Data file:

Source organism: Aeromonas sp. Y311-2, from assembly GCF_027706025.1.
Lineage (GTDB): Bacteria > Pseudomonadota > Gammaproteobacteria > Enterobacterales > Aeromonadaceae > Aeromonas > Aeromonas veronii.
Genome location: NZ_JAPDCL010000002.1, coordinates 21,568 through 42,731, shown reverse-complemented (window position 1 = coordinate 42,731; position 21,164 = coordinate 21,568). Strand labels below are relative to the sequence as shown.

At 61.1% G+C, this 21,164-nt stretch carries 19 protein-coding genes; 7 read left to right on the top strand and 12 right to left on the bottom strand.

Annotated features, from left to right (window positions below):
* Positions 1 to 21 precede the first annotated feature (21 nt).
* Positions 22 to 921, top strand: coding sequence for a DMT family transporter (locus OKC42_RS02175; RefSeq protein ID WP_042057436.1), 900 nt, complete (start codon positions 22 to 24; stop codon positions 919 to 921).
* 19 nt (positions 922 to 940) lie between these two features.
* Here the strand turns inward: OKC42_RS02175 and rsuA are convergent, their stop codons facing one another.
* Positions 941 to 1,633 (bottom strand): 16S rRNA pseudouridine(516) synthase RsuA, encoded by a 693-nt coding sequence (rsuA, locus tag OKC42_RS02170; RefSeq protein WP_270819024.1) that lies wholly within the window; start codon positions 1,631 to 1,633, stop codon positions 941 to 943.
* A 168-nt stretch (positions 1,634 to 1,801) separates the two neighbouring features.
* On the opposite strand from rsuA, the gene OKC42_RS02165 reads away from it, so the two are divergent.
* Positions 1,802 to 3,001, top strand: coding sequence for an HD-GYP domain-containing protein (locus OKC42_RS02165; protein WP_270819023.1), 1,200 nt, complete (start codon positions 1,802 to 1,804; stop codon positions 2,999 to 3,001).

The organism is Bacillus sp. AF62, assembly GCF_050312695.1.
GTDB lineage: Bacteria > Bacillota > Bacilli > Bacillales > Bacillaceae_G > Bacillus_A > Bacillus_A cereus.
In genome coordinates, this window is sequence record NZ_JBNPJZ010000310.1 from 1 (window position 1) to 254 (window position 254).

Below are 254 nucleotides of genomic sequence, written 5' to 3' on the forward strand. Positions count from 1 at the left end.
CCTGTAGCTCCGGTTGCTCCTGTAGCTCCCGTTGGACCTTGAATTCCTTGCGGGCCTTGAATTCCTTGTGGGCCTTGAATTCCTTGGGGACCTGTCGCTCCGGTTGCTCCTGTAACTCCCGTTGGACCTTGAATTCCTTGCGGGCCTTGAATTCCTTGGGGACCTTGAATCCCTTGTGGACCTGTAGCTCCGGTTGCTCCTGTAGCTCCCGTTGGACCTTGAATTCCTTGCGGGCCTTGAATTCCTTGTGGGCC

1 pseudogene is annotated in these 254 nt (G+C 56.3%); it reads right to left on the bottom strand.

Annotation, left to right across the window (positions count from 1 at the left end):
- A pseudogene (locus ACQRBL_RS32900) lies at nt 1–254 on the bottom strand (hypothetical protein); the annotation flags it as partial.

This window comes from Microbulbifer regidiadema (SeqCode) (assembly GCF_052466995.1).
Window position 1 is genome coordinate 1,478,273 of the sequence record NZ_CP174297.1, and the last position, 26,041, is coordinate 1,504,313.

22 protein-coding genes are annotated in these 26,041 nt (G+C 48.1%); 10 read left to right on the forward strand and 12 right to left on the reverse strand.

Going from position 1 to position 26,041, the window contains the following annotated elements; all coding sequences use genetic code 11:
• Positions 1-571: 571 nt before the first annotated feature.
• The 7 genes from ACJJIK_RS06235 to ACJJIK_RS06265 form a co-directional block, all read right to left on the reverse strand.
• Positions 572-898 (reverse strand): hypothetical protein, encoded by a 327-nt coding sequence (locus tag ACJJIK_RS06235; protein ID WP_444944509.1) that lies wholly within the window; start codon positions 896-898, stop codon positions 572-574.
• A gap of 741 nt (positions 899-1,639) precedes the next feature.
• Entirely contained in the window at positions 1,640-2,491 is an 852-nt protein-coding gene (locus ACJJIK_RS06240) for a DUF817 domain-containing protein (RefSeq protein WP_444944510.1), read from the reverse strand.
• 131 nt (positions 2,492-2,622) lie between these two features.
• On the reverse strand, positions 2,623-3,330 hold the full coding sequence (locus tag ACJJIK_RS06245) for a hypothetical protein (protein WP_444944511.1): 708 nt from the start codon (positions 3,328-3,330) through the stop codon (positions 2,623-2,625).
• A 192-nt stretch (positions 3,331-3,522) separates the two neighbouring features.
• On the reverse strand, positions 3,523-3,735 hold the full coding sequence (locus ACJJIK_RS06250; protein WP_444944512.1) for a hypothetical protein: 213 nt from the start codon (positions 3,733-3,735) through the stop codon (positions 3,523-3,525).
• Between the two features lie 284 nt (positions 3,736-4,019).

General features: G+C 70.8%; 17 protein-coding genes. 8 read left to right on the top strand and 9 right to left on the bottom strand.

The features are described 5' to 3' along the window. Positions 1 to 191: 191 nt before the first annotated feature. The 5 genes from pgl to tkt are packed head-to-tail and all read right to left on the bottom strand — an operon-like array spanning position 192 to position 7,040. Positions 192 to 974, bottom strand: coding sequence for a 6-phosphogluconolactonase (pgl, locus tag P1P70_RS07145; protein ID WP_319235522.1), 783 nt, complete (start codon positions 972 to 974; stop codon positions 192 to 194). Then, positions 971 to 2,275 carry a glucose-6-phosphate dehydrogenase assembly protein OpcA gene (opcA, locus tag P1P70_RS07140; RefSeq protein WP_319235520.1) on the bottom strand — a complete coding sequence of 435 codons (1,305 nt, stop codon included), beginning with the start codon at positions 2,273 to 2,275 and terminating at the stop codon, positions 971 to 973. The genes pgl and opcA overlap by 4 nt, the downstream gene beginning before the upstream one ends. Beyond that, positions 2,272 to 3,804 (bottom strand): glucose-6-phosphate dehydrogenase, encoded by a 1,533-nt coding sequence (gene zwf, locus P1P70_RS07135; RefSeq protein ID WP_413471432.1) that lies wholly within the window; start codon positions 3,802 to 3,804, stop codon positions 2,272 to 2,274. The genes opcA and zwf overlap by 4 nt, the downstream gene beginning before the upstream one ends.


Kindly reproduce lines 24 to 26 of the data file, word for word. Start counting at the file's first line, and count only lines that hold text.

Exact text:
22 protein-coding genes are annotated in these 26,041 nt (G+C 48.1%); 10 read left to right on the forward strand and 12 right to left on the reverse strand.

Going from position 1 to position 26,041, the window contains the following annotated elements; all coding sequences use genetic code 11:
• Positions 1-571: 571 nt before the first annotated feature.